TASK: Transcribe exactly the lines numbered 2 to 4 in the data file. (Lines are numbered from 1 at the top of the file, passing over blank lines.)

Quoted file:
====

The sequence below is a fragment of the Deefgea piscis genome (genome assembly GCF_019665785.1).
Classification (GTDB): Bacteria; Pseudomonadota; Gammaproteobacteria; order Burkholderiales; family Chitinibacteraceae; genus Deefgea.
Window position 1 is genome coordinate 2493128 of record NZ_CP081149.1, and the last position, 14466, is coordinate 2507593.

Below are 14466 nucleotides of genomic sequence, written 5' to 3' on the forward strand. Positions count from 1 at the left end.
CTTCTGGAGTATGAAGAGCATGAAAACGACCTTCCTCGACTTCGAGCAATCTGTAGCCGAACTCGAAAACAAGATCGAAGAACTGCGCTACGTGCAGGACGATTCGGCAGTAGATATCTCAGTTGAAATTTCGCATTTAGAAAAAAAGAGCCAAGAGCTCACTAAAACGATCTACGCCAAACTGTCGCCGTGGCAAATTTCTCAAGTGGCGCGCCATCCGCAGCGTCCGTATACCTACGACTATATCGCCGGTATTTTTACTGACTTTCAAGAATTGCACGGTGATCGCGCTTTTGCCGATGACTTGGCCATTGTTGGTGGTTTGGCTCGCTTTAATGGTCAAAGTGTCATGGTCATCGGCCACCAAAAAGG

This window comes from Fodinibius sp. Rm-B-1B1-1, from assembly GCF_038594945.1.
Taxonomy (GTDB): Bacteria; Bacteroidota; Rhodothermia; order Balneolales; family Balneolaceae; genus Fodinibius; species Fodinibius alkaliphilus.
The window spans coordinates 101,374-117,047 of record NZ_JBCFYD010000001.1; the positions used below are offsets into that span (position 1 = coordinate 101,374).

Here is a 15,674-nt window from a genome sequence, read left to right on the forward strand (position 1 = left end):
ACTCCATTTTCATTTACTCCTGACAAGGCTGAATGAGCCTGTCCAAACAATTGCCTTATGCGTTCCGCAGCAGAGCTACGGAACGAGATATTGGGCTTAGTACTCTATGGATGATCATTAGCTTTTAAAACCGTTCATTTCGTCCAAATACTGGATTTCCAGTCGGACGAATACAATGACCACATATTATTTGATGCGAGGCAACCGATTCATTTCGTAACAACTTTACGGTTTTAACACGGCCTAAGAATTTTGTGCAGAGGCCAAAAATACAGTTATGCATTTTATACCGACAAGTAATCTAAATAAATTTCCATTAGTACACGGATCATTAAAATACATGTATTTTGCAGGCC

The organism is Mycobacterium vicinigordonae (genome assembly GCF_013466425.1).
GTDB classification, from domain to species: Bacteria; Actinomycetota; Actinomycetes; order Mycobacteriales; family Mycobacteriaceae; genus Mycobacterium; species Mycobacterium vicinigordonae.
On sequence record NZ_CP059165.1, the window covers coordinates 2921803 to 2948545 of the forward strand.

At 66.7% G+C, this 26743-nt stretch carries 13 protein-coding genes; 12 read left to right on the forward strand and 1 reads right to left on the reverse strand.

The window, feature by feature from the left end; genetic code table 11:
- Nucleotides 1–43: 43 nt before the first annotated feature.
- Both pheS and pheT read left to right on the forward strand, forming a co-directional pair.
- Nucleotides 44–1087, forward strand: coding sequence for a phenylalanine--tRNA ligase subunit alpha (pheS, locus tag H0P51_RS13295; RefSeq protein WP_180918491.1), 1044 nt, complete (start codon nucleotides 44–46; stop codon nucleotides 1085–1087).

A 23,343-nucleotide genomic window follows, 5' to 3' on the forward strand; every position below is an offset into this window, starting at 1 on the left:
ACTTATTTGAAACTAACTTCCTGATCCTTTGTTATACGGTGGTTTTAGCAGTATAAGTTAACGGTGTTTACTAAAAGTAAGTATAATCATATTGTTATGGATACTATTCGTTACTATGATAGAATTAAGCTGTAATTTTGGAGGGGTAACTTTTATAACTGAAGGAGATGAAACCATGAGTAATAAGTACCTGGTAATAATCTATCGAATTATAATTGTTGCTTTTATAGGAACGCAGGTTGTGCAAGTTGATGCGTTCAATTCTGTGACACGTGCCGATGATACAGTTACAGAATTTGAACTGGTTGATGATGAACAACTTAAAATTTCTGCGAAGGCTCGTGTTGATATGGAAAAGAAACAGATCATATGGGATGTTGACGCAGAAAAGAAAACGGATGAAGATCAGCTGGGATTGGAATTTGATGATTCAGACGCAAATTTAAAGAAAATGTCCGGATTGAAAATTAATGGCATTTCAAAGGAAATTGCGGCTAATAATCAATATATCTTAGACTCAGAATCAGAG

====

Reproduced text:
Classification (GTDB): Bacteria; Pseudomonadota; Gammaproteobacteria; order Burkholderiales; family Chitinibacteraceae; genus Deefgea.
Window position 1 is genome coordinate 2493128 of record NZ_CP081149.1, and the last position, 14466, is coordinate 2507593.

Below are 14466 nucleotides of genomic sequence, written 5' to 3' on the forward strand. Positions count from 1 at the left end.